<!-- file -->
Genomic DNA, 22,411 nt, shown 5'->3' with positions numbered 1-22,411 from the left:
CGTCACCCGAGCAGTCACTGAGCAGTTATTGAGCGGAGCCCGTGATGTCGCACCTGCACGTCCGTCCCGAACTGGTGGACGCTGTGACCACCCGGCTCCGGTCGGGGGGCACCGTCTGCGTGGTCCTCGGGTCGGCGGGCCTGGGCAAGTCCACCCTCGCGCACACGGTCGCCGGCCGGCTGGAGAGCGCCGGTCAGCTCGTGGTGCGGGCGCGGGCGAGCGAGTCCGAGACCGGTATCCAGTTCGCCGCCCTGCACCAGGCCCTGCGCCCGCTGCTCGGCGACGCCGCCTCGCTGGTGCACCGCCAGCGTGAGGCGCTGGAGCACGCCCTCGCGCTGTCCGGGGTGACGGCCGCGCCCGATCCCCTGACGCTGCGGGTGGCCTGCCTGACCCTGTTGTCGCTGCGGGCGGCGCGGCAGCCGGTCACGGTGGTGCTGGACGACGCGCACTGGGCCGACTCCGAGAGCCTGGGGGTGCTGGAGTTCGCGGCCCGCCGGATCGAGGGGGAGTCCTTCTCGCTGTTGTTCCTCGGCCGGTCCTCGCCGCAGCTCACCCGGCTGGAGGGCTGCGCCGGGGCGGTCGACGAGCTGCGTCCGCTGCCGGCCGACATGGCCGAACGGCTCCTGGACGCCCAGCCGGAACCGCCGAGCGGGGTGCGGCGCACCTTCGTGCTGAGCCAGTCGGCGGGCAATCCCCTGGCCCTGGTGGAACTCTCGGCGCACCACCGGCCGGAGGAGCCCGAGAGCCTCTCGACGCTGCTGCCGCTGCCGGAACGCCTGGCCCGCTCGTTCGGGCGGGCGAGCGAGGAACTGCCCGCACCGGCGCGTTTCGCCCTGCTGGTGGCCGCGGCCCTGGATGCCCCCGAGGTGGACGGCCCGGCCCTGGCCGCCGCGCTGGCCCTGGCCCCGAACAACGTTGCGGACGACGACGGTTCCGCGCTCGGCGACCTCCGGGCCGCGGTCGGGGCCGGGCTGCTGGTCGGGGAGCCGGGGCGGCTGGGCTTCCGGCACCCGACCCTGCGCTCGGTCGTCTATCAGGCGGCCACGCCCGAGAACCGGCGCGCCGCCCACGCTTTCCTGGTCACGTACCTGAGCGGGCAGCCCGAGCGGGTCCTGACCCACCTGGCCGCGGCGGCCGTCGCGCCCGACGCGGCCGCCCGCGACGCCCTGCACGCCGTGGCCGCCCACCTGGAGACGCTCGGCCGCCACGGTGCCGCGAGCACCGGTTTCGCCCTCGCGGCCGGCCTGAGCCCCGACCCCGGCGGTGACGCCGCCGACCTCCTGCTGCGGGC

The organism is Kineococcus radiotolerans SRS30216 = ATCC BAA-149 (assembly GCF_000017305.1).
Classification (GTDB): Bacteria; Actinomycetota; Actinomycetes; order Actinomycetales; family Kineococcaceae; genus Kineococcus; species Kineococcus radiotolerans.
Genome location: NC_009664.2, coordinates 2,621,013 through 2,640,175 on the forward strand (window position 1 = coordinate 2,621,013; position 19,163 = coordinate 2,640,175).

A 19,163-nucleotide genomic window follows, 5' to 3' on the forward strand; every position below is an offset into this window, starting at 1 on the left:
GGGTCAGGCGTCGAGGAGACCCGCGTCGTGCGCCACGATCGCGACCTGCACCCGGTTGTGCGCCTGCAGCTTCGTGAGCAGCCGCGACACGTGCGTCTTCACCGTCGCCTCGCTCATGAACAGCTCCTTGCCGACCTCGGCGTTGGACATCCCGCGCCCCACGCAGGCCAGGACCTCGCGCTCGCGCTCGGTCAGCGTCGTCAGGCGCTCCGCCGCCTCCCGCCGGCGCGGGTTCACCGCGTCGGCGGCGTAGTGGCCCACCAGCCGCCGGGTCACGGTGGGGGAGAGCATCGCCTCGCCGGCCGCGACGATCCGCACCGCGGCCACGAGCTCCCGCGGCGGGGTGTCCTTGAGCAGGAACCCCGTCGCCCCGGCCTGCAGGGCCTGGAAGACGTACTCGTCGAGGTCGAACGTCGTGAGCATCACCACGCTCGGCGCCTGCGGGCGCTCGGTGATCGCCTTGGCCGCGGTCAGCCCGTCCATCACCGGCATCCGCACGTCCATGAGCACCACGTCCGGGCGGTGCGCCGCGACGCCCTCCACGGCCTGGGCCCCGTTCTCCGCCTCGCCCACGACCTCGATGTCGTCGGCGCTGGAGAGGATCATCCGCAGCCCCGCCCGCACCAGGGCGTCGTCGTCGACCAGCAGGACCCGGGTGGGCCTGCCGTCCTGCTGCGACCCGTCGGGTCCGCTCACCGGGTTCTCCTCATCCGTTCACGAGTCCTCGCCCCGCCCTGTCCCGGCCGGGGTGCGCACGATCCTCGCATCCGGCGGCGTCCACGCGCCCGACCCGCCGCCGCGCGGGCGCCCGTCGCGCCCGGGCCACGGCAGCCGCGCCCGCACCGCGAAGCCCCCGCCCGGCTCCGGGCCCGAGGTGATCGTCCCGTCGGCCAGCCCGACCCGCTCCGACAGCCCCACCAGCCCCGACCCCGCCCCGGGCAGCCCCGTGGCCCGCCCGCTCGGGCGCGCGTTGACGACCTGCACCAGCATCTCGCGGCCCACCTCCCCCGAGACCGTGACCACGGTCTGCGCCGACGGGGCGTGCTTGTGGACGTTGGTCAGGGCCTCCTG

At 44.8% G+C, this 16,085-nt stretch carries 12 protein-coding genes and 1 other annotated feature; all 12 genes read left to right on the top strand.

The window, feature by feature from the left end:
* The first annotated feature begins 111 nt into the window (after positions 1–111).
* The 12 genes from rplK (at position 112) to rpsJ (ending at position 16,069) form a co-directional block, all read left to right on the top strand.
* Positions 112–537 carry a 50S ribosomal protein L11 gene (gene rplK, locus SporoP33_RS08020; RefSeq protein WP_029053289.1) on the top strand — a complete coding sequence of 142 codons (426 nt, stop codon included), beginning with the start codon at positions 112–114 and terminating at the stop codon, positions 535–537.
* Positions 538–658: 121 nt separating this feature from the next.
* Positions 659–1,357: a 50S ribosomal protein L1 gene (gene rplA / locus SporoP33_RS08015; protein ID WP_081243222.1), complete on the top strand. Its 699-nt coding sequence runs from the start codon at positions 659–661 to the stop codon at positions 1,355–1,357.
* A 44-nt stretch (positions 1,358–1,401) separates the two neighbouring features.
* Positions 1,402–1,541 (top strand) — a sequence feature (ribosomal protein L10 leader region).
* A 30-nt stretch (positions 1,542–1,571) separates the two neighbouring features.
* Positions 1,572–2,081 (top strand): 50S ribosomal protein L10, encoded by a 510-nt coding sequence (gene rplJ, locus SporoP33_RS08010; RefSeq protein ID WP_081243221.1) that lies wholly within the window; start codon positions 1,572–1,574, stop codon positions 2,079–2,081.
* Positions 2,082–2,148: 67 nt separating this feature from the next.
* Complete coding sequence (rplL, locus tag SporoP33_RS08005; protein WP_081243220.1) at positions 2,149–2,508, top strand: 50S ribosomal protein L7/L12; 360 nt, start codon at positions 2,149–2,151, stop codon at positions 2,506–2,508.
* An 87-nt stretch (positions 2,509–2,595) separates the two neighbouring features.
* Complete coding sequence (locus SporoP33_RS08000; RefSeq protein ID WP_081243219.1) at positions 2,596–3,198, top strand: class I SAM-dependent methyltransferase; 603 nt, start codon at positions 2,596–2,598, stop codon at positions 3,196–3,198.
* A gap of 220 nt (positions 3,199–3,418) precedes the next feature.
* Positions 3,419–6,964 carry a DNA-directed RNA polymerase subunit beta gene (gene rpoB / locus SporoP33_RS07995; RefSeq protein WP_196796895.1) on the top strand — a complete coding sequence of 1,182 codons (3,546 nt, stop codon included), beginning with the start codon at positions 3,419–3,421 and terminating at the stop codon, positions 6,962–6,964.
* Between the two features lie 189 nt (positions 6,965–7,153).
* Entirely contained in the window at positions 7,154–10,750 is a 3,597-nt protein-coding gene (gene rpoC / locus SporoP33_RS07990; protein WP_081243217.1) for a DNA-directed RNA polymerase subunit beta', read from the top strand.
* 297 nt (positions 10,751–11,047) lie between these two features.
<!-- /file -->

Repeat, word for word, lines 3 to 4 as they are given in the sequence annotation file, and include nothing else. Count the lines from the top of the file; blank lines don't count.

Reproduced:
The organism is Kineococcus radiotolerans SRS30216 = ATCC BAA-149 (assembly GCF_000017305.1).
Classification (GTDB): Bacteria; Actinomycetota; Actinomycetes; order Actinomycetales; family Kineococcaceae; genus Kineococcus; species Kineococcus radiotolerans.